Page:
A University of Pittsburgh
pathologist has identified the first protein biomarkers able to diagnose patients with amyotrophic lateral sclerosis (ALS, also known as Lou Gehrig's disease) with near 100 percent accuracy. Before this finding, there were no known diagnostic biomarkers for this neurodegenerative disease.
As a result, diagnosis typically takes from six to 12 months after patients first experience neurological symptoms, all of which could be caused by a number of neurological diseases and disorders. Although ALS is always fatal, usually between two to five years following diagnosis, diagnostic delay of this magnitude may limit the potential benefit of the one drug that has been approved by the FDA for ALS, a drug shown to provide maximal benefit if taken as soon as possible following the onset of the disease.
Dr. Robert Bowser presented his findings at Experimental Biology 2004, as part of the scientific sessions of the American Society of Investigative Pathology (ASIP). ALS is a fatal neurodegenerative disease that attacks nerve cells and pathways in the brain and spinal cord. When cells die, voluntary muscle control and movement are lost. Patients in the later stages of the disease are totally paralyzed although their minds remain alert.
To identify the specific ALS biomarkers that could be used as a diagnostic tool, Dr. Bowser and his colleagues examined the cerebrospinal fluid (CSF) from 25 people recently diagnosed with ALS and 35 control subjects without ALS. Some of the controls had no neurological symptoms and some had other neurologic diseases that present to the physician with symptoms similar to ALS, including muscle weakness and loss of motor function. He chose CSF because the fluid is in intimate contact with the motor neurons and glia affected during ALS and he believed it was most likely to contain the highest level of protein biomarkers.
He was right. Using mass spectrometry, the researchers identified 10 protein biomarkers that differentiated between the ALS patients and the non-ALS patients. When the scientists looked at the proteins themselves, they found statistically significant differences in 13 percent of the protein peak intensities between ALS and non-ALS patients. But using the new proteomic technology and two different and complex computer algorithms, they were able to identify a series of protein peaks – a pattern – that produced a high level of sensitivity (accurately identifying all the ALS patients) and specificity (avoiding false positives among the non-ALS patients). These protein peaks represent the first biomarkers for ALS – and could be completed within a few hours instead of the months now demanded.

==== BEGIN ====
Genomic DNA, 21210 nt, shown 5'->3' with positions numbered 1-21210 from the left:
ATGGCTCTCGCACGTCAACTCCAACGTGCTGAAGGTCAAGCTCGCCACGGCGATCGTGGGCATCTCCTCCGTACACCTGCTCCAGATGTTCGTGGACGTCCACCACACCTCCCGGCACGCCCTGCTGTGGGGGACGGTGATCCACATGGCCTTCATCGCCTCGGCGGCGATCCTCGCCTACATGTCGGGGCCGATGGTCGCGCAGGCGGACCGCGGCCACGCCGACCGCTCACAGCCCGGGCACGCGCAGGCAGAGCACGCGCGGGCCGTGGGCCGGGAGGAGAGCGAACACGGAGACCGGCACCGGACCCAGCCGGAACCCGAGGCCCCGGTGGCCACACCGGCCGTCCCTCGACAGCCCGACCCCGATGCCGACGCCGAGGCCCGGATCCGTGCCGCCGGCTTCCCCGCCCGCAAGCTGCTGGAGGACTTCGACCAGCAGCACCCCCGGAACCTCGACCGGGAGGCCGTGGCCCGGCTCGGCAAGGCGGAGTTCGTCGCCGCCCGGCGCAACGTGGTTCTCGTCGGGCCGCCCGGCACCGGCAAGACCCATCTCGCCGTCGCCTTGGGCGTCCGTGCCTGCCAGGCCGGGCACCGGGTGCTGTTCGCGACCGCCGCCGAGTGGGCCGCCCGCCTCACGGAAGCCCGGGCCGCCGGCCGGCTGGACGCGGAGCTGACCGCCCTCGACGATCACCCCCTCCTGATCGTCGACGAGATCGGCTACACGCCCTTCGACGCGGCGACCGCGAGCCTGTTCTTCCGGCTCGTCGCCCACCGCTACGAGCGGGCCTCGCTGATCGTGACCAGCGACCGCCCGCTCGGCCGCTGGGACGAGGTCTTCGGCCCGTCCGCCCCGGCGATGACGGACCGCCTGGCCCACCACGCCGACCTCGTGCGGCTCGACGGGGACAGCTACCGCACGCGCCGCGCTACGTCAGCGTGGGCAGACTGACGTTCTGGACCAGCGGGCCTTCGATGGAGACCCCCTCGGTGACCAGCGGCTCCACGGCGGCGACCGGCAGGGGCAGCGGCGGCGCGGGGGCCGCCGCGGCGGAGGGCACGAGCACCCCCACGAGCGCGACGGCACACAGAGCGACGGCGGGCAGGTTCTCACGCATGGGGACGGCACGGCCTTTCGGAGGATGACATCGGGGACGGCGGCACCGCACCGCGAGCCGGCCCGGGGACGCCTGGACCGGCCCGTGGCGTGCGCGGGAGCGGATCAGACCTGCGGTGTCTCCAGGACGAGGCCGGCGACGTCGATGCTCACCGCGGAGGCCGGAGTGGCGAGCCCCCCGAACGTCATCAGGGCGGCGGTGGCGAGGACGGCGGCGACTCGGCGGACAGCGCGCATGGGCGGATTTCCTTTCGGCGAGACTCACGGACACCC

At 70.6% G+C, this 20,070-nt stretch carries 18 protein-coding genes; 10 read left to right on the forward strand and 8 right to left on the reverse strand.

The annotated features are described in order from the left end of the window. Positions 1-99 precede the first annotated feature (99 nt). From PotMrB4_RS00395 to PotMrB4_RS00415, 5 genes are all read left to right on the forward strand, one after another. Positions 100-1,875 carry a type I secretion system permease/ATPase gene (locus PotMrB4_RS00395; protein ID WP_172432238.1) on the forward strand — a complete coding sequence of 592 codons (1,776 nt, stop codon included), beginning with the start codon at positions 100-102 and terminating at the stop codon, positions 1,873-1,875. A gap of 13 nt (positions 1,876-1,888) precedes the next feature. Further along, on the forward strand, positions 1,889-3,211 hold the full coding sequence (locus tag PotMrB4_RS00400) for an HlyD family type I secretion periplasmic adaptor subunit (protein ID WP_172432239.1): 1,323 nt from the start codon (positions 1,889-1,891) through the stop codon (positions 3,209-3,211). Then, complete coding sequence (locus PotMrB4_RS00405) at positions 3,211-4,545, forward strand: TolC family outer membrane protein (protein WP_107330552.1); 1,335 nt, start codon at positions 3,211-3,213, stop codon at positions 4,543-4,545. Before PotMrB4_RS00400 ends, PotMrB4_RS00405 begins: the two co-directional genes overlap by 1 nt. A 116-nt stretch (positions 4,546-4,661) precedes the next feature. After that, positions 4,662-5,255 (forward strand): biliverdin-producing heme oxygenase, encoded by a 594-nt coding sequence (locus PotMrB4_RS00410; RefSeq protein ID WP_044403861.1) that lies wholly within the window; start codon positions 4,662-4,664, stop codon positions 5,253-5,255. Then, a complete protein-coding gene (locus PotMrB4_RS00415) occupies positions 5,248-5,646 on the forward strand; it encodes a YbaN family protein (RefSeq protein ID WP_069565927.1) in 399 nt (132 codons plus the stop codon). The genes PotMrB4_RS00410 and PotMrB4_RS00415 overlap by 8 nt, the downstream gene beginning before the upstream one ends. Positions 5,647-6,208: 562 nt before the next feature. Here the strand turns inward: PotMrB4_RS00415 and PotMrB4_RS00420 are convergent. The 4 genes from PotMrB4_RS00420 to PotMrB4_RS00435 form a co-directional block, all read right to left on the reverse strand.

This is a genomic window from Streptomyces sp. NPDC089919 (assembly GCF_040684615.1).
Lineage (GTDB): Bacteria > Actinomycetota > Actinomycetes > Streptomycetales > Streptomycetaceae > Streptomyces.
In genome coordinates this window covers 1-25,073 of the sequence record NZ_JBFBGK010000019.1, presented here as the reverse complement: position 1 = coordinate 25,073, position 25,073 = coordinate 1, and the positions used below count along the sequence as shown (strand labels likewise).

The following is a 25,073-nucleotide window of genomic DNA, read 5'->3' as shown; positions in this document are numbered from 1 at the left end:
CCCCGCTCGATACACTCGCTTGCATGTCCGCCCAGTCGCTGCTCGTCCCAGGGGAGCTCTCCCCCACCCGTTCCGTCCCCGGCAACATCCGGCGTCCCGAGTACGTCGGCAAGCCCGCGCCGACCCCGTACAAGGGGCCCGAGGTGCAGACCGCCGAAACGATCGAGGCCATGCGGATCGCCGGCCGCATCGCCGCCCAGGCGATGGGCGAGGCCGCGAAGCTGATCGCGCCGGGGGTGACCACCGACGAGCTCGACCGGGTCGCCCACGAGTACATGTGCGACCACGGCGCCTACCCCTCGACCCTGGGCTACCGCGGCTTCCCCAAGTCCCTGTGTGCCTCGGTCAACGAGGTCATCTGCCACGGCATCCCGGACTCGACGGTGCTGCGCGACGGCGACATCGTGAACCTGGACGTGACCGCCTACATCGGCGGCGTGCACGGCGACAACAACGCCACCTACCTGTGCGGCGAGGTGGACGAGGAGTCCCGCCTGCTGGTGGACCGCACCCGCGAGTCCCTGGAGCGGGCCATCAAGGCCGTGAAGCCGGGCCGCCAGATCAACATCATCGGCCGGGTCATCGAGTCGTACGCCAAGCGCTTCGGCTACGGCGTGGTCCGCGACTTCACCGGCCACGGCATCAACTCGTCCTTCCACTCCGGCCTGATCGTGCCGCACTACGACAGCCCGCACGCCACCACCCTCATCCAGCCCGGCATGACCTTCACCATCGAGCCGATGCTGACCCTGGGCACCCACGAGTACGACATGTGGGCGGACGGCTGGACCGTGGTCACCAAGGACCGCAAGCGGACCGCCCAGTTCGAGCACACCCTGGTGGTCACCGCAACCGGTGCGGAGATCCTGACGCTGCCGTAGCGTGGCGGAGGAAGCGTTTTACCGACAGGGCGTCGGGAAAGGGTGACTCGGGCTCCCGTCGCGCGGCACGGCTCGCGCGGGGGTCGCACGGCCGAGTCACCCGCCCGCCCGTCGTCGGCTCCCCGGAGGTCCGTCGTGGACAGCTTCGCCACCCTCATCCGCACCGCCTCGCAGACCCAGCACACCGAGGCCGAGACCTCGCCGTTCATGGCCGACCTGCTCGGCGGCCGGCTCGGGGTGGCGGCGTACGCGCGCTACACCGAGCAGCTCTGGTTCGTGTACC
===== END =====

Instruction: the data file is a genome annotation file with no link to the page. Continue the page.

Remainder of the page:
The next step, says Dr. Bowser, is to confirm these results in a larger patient population so that the protein biomarkers can be used as a rapid diagnostic test for ALS, allowing patients to initiate treatment at the time of onset. ALS patients are now being enrolled in a large collaborative study funded by the ALS Association.
The study also will permit the researchers to evaluate how the biomarker signature pattern may change during disease progression. This will help clinicians monitor drug effectiveness in clinical trials to find new and improved treatments for ALS. Also underway in Dr. Bowser's lab are efforts to determine the protein identity of each biomarker. This will provide new insight into the biochemical pathways that cause ALS and, he believes, indicate novel targets for drug therapy.
Dr. Bowser's co-authors for the Experimental Biology 2004 presentation, include Dr. Srikanth Ranganathan and Dr. Billy W. Day, from the University of Pittsburgh; and Merit E. Cudkowicz and Robert H. Brown, Jr., from Massachusetts General Hospital and Harvard University. In addition to these scientists, other collaborators in the ongoing ALS Association study include Dr. Cudkowicz from Massachusetts General Hospital/Harvard and Dr. Kaddurah-Daouk at Metabalon, Inc.